• Ah hah! Mercury is god of merchants, markets, roads, transitions, boundaries – and language, as may be seen more easily in his Greek and Egyptian hypostases, as Hermes and Thoth respectively. The merchants who want to cross the border must stop and converse intelligibly with the border guards who there march back and forth, and pay them a toll or tonlieu in exchange for a passport and safe passage of their persons and goods – their merchandise, merx – in the domain of the sovereign with whose subjects they would trade. So merchants and warriors must perforce both develop linguistic skills.

      Mercury and Mars then would be the gods of the two forms of cultural interaction, mercantile or martial. Diplomacy is the category that covers the forms both of commerce and war: diploma is “two-fold.”

      Mercury is also, NB, god of thieves. Thievery is where commerce and the reign of the sovereign both begin to break down and slide toward war.

      • The _M*R_ common to Mars and Mercury suggests a deep affiliation! But yes, Mars oversees the productive activity of the farmer, who then takes his produce to the market to trade, under the sign of Mercury. Soldiers always guard the market, not least against thieves. In addition to his market-association, Mercury, like Mars, is identified with roads and borders. The first public outrage of Alcibiades, who later was a principle architect of the disastrous Athenian attempt to subdue Greece under an empire, was his desecration of the herms or milestones of the roads leading from Athens herself to the Attic borders. During the wars, which bankrupted Greece, the ostensible winners even more than the humiliated losers, Alcibiades switched sides several times. Our own age knows many an Alcibiades. It all works perfectly with your thesis.

        Another divinity associated with this cluster of activities is Priapus. Priapus, notoriously ithyphallic, protects the farm against trespassers; he is a god of the wall or property line. Priapus is also the patron-divinity of merchant-navigators.

        In The Merchant’s Tale, Chaucer writes:

        Ne Priapus ne myghte nat suffise,
        Though he be God of gardyns, for to telle
        The beautee of the gardyn and the welle,
        That stood under a laurer alwey grene.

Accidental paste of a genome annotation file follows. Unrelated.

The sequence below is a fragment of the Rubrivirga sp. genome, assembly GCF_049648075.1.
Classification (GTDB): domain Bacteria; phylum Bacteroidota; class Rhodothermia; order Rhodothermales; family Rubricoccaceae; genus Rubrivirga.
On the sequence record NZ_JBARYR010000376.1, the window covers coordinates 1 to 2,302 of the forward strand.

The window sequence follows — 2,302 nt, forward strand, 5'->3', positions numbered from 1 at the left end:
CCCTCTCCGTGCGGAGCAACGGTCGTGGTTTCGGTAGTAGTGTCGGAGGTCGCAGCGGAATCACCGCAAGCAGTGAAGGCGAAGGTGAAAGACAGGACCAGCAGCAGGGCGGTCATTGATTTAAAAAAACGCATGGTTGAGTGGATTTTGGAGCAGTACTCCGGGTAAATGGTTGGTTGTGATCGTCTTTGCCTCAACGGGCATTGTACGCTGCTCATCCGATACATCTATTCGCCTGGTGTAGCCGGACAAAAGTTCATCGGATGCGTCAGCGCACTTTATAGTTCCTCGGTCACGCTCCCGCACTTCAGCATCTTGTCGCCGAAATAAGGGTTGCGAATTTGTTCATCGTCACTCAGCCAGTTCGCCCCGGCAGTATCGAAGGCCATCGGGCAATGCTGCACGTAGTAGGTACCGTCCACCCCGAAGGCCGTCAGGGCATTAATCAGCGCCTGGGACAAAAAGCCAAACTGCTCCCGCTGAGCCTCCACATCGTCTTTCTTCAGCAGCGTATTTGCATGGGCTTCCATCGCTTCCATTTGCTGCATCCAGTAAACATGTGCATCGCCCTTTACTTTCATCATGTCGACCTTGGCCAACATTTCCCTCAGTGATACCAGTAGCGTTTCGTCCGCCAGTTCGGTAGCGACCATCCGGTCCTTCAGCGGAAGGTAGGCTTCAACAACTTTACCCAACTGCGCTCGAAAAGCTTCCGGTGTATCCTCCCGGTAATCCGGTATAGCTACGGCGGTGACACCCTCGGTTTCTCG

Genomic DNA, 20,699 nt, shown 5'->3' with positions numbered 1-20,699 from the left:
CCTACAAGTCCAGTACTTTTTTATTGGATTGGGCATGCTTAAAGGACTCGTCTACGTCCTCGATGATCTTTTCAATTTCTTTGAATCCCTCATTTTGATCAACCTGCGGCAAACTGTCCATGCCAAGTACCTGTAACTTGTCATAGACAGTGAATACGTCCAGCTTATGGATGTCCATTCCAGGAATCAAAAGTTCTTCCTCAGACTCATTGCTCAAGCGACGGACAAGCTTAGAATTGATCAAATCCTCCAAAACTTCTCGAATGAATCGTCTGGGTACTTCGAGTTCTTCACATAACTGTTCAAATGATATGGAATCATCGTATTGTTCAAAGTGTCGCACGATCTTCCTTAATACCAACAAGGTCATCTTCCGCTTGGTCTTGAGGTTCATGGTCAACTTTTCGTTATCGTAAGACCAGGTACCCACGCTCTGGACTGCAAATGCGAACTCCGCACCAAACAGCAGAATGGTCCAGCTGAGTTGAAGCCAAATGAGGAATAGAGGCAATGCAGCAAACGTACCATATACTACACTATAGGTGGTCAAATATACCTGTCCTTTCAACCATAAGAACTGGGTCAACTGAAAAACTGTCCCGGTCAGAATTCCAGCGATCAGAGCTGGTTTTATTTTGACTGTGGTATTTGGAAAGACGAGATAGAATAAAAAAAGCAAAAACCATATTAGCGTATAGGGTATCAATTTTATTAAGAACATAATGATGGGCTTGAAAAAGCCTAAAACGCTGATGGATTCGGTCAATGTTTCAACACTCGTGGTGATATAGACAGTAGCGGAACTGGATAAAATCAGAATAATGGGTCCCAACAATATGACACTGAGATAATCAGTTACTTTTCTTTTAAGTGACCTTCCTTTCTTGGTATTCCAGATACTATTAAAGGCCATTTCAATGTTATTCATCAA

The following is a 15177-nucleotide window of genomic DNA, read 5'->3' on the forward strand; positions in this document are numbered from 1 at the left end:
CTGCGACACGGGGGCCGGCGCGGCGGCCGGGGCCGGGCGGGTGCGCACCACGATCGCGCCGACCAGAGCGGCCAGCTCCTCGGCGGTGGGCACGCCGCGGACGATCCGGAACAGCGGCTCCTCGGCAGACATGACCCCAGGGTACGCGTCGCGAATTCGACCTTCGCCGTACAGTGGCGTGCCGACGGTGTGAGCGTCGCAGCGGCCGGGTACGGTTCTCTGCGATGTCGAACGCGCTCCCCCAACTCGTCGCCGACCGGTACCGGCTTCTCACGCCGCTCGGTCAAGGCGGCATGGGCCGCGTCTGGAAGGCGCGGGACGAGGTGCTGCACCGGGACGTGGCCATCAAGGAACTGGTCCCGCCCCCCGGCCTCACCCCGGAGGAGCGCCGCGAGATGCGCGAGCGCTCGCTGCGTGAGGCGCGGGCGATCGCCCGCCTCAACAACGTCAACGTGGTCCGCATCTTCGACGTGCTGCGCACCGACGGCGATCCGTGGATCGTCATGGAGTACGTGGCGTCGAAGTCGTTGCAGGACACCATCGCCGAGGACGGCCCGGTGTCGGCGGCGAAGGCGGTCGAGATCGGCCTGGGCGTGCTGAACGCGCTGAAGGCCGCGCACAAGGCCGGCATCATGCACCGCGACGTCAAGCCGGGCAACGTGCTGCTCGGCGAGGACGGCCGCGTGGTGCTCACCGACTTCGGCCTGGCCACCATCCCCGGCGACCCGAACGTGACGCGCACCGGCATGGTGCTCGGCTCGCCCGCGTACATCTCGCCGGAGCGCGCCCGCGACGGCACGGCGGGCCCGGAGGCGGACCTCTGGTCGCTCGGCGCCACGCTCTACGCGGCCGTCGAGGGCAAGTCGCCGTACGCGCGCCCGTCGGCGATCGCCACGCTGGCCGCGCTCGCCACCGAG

• Better and better. Notice then the close connection of trade, traitor, and tradent.

        Mars was both god of war and an agricultural god, a Spring Dionysos. Dionysos – “begotten of God” – was sacrificed and reborn. Mars was conceived without help from a male: Flora impregnated his mother Juno with a magic flower touched to her belly. Mars was born on March 1, the first day of the ancient Roman year (presumably it fell that year on a Tuesday). One source I have read speculates that the connection between agriculture, war, and March is that it is in the spring of the year that it is most important to keep muddy, newly planted fields from being trampled by an invading army. In March, then, the defense of the borders would be particularly important, and the sacrifices of warriors in that defense would be understood as devoted to the eventual harvest.

        Mars was the god who kept peace: si vis pacem, para bellum.

        Alcibiades defaced the sacred herms that guided merchants from the border in toward the marketplace, and young men from the City out to the border they were bound to defend. His crime was to sow confusion; which is profanation.

        Borders, bonds, bounds, boundaries, “good fences make good neighbours,” Chesterton’s Gate, Frost’s “something there is that doesn’t love a wall” – we see it again and again: order, life, value, peace, justice, all depend on specifying and maintaining differences, against the chaos and bewilderment that result from the confusion of tongues, the desecration of signs, the indeterminacy of terms.